Jamie Peacock continues to use his fame and public figure status positively. This October, he will run his third London Marathon and aim to smash a personal record in the process, all whilst raising money for the Sue Ryder Wheatfields Hospice in Leeds. For him, it’s a duty to make the most of the position Rugby League has left him in.
After more than 500 games of professional rugby between 1998 and 2016, Peacock brought an end to a glittering career. Nine Super League titles, four Challenge Cup medals, a World Club Champion and Man of Steel just about touch the surface when it comes to honours. Peacock, though, continues to take on challenge after challenge.
“This is my third time running the London Marathon,” he told GiveMeSport.
“The London Marathon is such an amazing event. I’m lucky to be able to run in it and, I guess, for people that have never been in professional sport, it is the closest that you can get to professional sport in terms of the noise, crowd and event itself.
“Given the last 18 months, the event will be even more special for people.”
At the hands of the pandemic, the 2020 event was restricted to elite participants only and, naturally, couldn’t draw the mass crowd it usually does. Traditionally in April, it was staged in October and will once again come in the same month of 2021.
Peacock has set himself the challenge of running the marathon in sub-3:30. His previous effort saw him achieve a time of 3:35, but cooler conditions in October are going to be a bonus for him.
“My last London Marathon was 3:35 and the thing that hampers me a little bit is that it is usually in April, and I sweat. I get to the end of the marathon, the last 30-50 minutes, and I’m goosed because I’ve sweat that much. I’m hoping that in October it is going to be a little bit cooler.
“The preparations are going well at the moment. I’ve got a little bit of time off work over the summer holidays, so I’ve got that little bit more time to train and get the miles in.
“I feel like I’ve got a higher baseline as well. Like a lot of people, I’ve been a little bit like Forrest Gump for the last 18-24 months. I’ve got on top of my running and I’m really enjoying it.
“Since I last ran the London Marathon, I’ve got an Ultra Marathon under my belt and I can run a half-marathon in 1:37, so if everything goes well I should be able to do it and get under 3:30.
“I’m not getting any younger in terms of performance, so this could be the one, especially with it being in October.”
Peacock is 43 now and his time as a professional Rugby League player is well behind him. However, he’s no stranger to challenging his body on the back of retirement.
As he mentions, he has Ultra Marathons under his belt. The most recent of those came in March of this year with a gruelling loop around London in a bid to raise money for charity Greenhouse Sports. His previous effort saw him raise almost £50,000 for former teammate and friend, Rob Burrow, who was diagnosed with Motor Neurone Disease back in 2019.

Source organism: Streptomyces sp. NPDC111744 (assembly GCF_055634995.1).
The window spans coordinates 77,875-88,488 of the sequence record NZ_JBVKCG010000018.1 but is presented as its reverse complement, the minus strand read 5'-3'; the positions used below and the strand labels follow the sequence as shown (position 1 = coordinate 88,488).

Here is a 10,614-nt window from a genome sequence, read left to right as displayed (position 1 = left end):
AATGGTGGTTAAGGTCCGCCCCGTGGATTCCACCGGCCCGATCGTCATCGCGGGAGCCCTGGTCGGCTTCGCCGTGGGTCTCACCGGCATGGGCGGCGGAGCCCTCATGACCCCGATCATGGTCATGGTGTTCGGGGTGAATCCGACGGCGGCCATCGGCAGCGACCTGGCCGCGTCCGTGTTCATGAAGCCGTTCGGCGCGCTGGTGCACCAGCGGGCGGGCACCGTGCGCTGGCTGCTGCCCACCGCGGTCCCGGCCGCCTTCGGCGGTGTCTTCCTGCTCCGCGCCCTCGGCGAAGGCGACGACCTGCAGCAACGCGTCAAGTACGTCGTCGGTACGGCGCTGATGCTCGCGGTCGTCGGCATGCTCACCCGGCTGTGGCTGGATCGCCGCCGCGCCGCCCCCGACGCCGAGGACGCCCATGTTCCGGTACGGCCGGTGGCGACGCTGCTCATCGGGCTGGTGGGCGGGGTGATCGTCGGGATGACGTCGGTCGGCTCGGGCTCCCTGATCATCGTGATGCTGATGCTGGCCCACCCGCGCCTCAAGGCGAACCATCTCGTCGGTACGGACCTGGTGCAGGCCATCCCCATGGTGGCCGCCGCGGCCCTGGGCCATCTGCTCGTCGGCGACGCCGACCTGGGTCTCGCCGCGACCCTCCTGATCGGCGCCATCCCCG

Once again, Simon Dent joins Peacock, and the pair will be aiming to raise £10,000 to support Wheatfields Hospice in Leeds.
The hospice, which is based in Headingley, is one close to Peacock’s heart. His Dad spent time there during the final years of his life and he can’t speak highly enough of what is offered to families in extremely tough circumstances.
“I met the Wheatfields Hospice in difficult circumstances, but they were a shining light in those challenging circumstances. My Dad died of lung cancer in 2013 and during his final three or four months, he used the Wheatfields Hospice quite a lot.
“When you look back now, they really did care. It’s a great place in difficult times. They’ve helped thousands of families over the years.
“They’ve had to have the charity shops shut and have been losing thousands and thousands of pounds (because of the pandemic). We just want to raise as much money as we can for them. Anyone who has ever had a member of family go through a terminal illness will realise how valuable hospices are.”
In just 15 minutes with Peacock, it is hard to not be inspired by his determination and willingness to help others. He’s a wonderful ambassador for Rugby League, a sport that’s given him the opportunity to be the public figure he is today.
“When you play a team sport, you have a mindset of trying to help your teammates out. Rugby League isn’t an individual sport and you all need to contribute to win. That’s in your own way, with your own capability, but also by helping out your teammates.
“That selflessness runs through the best teams and you want to continue that selflessness when you’ve finished playing because it’s ingrained in you.
“The challenges help when you’ve finished playing, they are a good thing to try and do. You’ll never get the buzz of playing at Old Trafford with 72,000 in there, but taking on those challenges and seeing how far you can push yourself mentally, it is something to enjoy doing.
“For me, being famous or well known was a by-product of playing rugby. It wasn’t something I particularly wanted, but now it is there, it’s a case of using it in a positive way.
“Other sports people use that fame in a positive way and raise money for great causes. I think you’ve got a duty to do that when you’re in the public eye.”
Jamie will be running the 2021 London Marathon on October 3rd for the Wheatfields Hospice in Leeds. You can sponsor him here: www.justgiving.com/fundraising/jamiesimonruss
Additionally, Jamie will be hosting a virtual Rugby League quiz this coming Thursday (August 5th). To register, go to: www.kwizzbit.com/rugby-quizNews Now - Sport News